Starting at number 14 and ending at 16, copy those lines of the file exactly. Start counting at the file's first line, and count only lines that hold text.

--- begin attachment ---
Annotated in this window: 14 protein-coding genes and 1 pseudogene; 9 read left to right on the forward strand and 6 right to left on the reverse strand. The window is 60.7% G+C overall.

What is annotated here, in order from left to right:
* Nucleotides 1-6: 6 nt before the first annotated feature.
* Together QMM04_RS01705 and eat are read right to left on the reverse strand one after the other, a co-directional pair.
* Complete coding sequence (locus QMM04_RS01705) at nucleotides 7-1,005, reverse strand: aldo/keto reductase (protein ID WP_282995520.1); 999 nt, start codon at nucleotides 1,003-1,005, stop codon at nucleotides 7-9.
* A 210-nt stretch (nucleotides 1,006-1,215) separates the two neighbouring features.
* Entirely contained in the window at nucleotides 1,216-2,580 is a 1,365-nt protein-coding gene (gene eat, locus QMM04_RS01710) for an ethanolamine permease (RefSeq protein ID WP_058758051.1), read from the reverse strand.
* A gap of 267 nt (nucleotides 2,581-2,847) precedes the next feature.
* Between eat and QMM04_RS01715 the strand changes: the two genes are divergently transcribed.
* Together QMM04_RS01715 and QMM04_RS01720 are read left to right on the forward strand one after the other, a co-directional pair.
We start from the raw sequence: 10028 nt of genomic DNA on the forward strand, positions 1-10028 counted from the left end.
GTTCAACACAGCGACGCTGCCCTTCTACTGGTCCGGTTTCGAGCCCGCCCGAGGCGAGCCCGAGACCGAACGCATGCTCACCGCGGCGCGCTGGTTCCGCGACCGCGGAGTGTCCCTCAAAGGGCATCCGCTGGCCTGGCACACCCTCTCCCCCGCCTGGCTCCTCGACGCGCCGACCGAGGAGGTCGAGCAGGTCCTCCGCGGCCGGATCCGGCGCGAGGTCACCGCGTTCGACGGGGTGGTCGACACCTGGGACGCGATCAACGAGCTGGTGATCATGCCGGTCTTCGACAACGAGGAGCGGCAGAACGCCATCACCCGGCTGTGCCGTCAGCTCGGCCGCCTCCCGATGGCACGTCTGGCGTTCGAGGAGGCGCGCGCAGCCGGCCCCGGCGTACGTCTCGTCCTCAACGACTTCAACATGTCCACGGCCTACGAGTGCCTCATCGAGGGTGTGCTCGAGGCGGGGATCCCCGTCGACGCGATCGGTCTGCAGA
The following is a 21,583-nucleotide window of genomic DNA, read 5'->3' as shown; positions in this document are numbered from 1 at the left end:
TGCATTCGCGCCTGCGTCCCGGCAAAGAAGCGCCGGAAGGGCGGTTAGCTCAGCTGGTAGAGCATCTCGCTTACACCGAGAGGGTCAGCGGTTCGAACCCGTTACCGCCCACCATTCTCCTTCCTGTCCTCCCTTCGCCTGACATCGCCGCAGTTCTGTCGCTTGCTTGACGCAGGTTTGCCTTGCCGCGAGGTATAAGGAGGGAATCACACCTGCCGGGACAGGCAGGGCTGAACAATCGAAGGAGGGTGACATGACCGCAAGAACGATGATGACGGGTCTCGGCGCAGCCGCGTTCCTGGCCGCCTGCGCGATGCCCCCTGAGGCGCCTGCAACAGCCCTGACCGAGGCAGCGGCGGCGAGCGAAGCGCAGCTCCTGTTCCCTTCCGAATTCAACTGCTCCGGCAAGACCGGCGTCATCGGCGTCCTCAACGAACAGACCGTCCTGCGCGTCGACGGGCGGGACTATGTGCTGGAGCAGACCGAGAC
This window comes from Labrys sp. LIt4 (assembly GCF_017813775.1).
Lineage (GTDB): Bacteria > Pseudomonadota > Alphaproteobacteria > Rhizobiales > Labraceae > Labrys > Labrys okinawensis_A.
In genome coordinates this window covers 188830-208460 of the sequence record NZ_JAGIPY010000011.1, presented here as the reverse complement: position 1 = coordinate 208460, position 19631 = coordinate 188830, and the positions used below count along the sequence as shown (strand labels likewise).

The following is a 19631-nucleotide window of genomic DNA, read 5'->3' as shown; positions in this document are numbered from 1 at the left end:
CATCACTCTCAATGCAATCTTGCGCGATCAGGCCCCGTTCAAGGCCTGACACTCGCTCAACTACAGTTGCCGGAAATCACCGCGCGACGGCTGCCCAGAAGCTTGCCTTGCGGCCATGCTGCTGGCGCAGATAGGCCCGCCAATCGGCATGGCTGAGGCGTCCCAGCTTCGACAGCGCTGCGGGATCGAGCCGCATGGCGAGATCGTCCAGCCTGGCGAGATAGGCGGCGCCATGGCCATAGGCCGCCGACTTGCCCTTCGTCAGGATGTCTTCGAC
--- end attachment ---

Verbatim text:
TGCATTCGCGCCTGCGTCCCGGCAAAGAAGCGCCGGAAGGGCGGTTAGCTCAGCTGGTAGAGCATCTCGCTTACACCGAGAGGGTCAGCGGTTCGAACCCGTTACCGCCCACCATTCTCCTTCCTGTCCTCCCTTCGCCTGACATCGCCGCAGTTCTGTCGCTTGCTTGACGCAGGTTTGCCTTGCCGCGAGGTATAAGGAGGGAATCACACCTGCCGGGACAGGCAGGGCTGAACAATCGAAGGAGGGTGACATGACCGCAAGAACGATGATGACGGGTCTCGGCGCAGCCGCGTTCCTGGCCGCCTGCGCGATGCCCCCTGAGGCGCCTGCAACAGCCCTGACCGAGGCAGCGGCGGCGAGCGAAGCGCAGCTCCTGTTCCCTTCCGAATTCAACTGCTCCGGCAAGACCGGCGTCATCGGCGTCCTCAACGAACAGACCGTCCTGCGCGTCGACGGGCGGGACTATGTGCTGGAGCAGACCGAGAC
This window comes from Labrys sp. LIt4 (assembly GCF_017813775.1).
Lineage (GTDB): Bacteria > Pseudomonadota > Alphaproteobacteria > Rhizobiales > Labraceae > Labrys > Labrys okinawensis_A.